Well, readers, we had another action-packed day at the Young Writers’ Workshop, this time filled with writing short stories. This morning, our writers used skills learned from yesterday’s visiting playwright, Catherine Trieschmann, to create short plays within their small groups.
Teamwork makes the dream work!
Pressing pause on this activity, we were visited by fiction writers, Amy Scharmann and Vincent Poturica as well as their adorable 8-month-old daughter, Avery. An alumna of Kansas State University in English (BA ’10), Amy’s work has appeared in Amazon’s Day One, Subtropics, TriQuarterly, New Orleans Review, and The Masters Review, among other venues. Vincent’s work has appeared in the New England Review, DIAGRAM, Western Humanities Review, Hobart, and New Ohio Review, as well as other journals. They are currently moving from Long Beach, California to south-central Kansas where Vincent will be teaching creative writing at Pratt Community College. Both Vincent and Amy’s enthusiasm for writing and working with young writers created the perfect atmosphere for a morning of learning, writing, and sharing!
“Is your style consistent throughout the story?”
Sam reads “The Taxi” by Russell Edson aloud to the group.
How do we create stories that make sense? Vincent and Amy emphasized that by focusing on clarity, a consistent style, and logic, writers can “make sense.” They used flash-fiction—an extremely brief piece of fiction, typically totaling a few hundred words or less—to help the young writers practice this skill. Focusing on clarity, style, and logic, Amy and Vincent guided the young writers in creating a collective flash-fiction about a man in an attic.
Whoever catches the orange writes the next line!
Now it’s Riggs’s turn!
The young writers settled on the title, “Next in the Attic.” While the story is a great piece of writing, I sure do advise keeping the lights on while reading this thriller!
I’ve never told anybody about the man who lives in the attic. But recently I began to hear footsteps that get louder and louder by the day. Nobody but I dared to go up there with the constant creaking and shifting of the house. Of course, I’m still not entirely sure that this man is alive. What with his frizzy hair and papery skin, I couldn’t have told you if he had any eyes. I could have sworn that he used to have eyes, but one day they disappeared. He never talked, and I don’t know if he was mute or not, but one day I heard murmurs up in the attic. All the evidence of his appearance suggested one thing: that he was a zombie. The footsteps and murmurs continued for a while, but one day they just stopped, and I decided to go up and investigate. On the way up the stairs to the attic, I heard a loud crash. It startled my parents, and they asked me what was up there. I told them it was only the neighbor’s cat. My parents pointed out that the house next to us had been vacant for months. Sounding surprised, I said, “Oh, it must just be the cat that I fostered into the house last night.” My parents didn’t seem very convinced,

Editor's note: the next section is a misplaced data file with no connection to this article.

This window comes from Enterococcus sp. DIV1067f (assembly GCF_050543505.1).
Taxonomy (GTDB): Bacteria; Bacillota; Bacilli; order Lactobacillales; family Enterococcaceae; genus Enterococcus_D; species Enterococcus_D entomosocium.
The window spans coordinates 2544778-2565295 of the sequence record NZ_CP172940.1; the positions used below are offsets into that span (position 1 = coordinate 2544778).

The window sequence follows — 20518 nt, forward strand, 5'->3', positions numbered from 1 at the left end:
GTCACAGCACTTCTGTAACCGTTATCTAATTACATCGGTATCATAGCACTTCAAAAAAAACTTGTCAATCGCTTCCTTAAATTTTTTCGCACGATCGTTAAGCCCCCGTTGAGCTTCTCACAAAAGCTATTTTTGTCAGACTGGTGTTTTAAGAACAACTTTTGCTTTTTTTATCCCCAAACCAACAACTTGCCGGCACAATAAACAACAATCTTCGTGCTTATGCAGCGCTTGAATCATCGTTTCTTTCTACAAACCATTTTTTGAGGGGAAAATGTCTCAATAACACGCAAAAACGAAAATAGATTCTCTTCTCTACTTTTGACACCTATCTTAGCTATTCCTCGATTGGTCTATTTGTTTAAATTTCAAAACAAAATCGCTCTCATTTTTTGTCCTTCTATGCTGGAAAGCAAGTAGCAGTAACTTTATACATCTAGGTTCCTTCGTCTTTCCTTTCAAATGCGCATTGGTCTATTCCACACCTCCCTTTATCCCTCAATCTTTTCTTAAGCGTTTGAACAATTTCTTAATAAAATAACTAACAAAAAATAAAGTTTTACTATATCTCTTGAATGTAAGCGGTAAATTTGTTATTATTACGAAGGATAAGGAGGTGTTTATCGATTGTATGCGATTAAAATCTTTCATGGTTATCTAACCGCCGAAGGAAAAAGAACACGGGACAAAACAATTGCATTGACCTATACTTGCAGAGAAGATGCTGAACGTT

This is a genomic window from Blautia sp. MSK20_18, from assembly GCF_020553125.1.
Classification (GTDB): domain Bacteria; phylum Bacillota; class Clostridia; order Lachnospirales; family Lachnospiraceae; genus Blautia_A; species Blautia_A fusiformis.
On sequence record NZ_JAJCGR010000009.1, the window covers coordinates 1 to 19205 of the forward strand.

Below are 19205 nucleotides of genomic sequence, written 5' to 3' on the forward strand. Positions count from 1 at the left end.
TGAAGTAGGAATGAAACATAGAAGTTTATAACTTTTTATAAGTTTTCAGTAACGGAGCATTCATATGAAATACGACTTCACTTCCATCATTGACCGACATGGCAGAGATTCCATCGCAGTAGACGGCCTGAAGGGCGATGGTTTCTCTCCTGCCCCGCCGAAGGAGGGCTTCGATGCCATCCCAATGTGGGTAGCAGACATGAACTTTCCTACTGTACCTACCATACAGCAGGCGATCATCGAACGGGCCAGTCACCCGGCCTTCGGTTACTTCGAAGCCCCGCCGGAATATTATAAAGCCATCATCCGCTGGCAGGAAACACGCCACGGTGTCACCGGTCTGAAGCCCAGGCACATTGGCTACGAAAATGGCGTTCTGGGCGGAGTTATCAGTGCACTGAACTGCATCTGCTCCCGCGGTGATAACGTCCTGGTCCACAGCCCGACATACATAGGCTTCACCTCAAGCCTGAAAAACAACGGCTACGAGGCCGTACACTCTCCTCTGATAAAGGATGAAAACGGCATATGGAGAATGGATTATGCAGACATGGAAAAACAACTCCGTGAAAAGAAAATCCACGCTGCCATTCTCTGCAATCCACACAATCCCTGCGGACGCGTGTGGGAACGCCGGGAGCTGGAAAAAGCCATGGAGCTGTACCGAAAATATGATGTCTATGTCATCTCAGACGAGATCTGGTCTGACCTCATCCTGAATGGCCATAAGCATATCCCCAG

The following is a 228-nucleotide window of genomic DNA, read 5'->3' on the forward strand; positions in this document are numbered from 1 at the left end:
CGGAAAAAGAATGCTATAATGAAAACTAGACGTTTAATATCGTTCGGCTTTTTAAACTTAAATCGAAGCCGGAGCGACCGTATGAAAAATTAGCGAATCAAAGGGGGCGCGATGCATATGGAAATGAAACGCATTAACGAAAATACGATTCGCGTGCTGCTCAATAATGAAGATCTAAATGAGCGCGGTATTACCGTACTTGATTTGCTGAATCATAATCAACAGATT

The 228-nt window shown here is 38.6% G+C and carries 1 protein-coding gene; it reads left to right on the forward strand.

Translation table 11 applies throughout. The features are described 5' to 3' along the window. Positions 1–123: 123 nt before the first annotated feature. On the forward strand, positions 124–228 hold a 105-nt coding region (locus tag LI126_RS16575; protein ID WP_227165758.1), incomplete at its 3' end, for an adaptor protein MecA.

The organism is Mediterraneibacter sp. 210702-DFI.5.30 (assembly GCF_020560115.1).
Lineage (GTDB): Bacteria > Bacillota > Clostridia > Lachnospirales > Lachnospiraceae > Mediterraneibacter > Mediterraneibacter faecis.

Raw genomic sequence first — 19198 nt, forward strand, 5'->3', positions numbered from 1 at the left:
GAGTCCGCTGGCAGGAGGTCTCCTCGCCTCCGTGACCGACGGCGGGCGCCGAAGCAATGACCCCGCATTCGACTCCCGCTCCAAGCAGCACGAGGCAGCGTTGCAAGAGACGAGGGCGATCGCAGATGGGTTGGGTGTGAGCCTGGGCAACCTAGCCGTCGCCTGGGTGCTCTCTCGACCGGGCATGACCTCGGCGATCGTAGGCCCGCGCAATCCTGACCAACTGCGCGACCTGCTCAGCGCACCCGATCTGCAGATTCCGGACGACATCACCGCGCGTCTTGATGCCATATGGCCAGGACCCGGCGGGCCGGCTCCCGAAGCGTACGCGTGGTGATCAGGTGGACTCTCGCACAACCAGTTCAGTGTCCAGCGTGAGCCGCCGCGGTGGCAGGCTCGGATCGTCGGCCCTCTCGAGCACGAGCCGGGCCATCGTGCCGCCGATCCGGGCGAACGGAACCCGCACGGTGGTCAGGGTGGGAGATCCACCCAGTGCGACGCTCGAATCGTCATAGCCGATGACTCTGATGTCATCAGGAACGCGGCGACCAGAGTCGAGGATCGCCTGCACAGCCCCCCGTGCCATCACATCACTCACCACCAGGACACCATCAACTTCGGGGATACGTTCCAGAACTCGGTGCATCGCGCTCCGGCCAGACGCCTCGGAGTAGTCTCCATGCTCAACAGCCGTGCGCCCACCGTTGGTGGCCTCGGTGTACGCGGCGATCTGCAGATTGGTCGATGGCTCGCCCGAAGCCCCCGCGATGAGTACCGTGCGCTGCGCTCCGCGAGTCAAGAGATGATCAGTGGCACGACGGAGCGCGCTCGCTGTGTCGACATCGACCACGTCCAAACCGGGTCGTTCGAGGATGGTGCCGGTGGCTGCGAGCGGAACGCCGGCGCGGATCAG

But then there was another crash. I told them I fell down the stairs. My parents, growing concerned for my well being, decided to check out the noise upstairs in the attic. But to my surprise, as sure as to theirs, the attic was empty, as anyone would expect. Then, overwhelmed with worry, I finally worked up the courage to tell my parents that I’d been keeping my dead brother in the attic for the last six years. “You’re grounded!” they exclaimed. That didn’t make my dead brother very happy, and we heard creaking come down from the attic. Sooner or later we were dead. Take it from me, as I’m next in the attic.
After writing this collective story, the young writers wrote their own flash-fiction with the stipulation that it could only be five to ten sentences. While this task was daunting for the young writers at first, they quickly got to work and produced amazing pieces of fiction.
With our visiting writers’ advice in mind, our young writers spent the afternoon practicing their new skills, returning to the plays they began in the morning. After reworking (and performing) their work, they swapped plays with another group. Then, each group was tasked at recreating their newly acquired text into a short story. The young writers worked hard together to bring clarity, logic, and a consistent style to their reinterpretation of the text.
“It’s your lucky day. I have a new song, a Top 100 hit called ‘Running with Scissors’ that I’ll sell at a discount rate.”
“I just want to see different points of view. After I hear Melinda’s speech, I’ll decide on a side.”
To get rid of a bit of energy, the instructors ended the day with a good ol’ fashioned game of “Ah-So-Ko!” Now, if you followed along with our blog last summer, you know that this game is a Young Writers’ Workshop favorite. In this fast-paced game players try to follow along with the motions and words; however, if they mess up, they’re “outta here!” We have some very competitive young writers this year!
Sierra and Ava work hard to distract Sam.
I must say, readers, today our young writers produced some great pieces of
writing and had a ton of fun in the process. To hear some of these great works as well as others, be sure to come to our reading at the Mariana Kistler Beach Museum on Friday, June 30th at 2:30pm.
-Kirsten, Program Assistant